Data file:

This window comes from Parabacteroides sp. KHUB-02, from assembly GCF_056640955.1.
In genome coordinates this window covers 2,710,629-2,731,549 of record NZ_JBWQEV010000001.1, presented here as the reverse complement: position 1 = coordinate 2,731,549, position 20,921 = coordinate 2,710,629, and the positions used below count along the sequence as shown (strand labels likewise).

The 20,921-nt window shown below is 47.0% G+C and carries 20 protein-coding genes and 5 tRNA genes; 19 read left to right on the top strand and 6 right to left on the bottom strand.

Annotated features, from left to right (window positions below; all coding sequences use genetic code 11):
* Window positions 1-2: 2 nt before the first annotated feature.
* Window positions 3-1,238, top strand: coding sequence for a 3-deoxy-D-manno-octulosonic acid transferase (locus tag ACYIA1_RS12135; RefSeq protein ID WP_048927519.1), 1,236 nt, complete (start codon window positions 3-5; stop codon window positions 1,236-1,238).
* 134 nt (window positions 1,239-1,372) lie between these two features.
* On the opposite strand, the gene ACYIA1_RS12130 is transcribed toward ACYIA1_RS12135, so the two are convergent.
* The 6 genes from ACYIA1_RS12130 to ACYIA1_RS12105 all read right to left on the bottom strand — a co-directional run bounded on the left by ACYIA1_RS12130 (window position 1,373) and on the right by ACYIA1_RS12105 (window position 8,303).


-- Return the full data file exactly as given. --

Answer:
This window comes from Parabacteroides sp. KHUB-02, from assembly GCF_056640955.1.
In genome coordinates this window covers 2,710,629-2,731,549 of record NZ_JBWQEV010000001.1, presented here as the reverse complement: position 1 = coordinate 2,731,549, position 20,921 = coordinate 2,710,629, and the positions used below count along the sequence as shown (strand labels likewise).

The 20,921-nt window shown below is 47.0% G+C and carries 20 protein-coding genes and 5 tRNA genes; 19 read left to right on the top strand and 6 right to left on the bottom strand.

Annotated features, from left to right (window positions below; all coding sequences use genetic code 11):
* Window positions 1-2: 2 nt before the first annotated feature.
* Window positions 3-1,238, top strand: coding sequence for a 3-deoxy-D-manno-octulosonic acid transferase (locus tag ACYIA1_RS12135; RefSeq protein ID WP_048927519.1), 1,236 nt, complete (start codon window positions 3-5; stop codon window positions 1,236-1,238).
* 134 nt (window positions 1,239-1,372) lie between these two features.
* On the opposite strand, the gene ACYIA1_RS12130 is transcribed toward ACYIA1_RS12135, so the two are convergent.
* The 6 genes from ACYIA1_RS12130 to ACYIA1_RS12105 all read right to left on the bottom strand — a co-directional run bounded on the left by ACYIA1_RS12130 (window position 1,373) and on the right by ACYIA1_RS12105 (window position 8,303).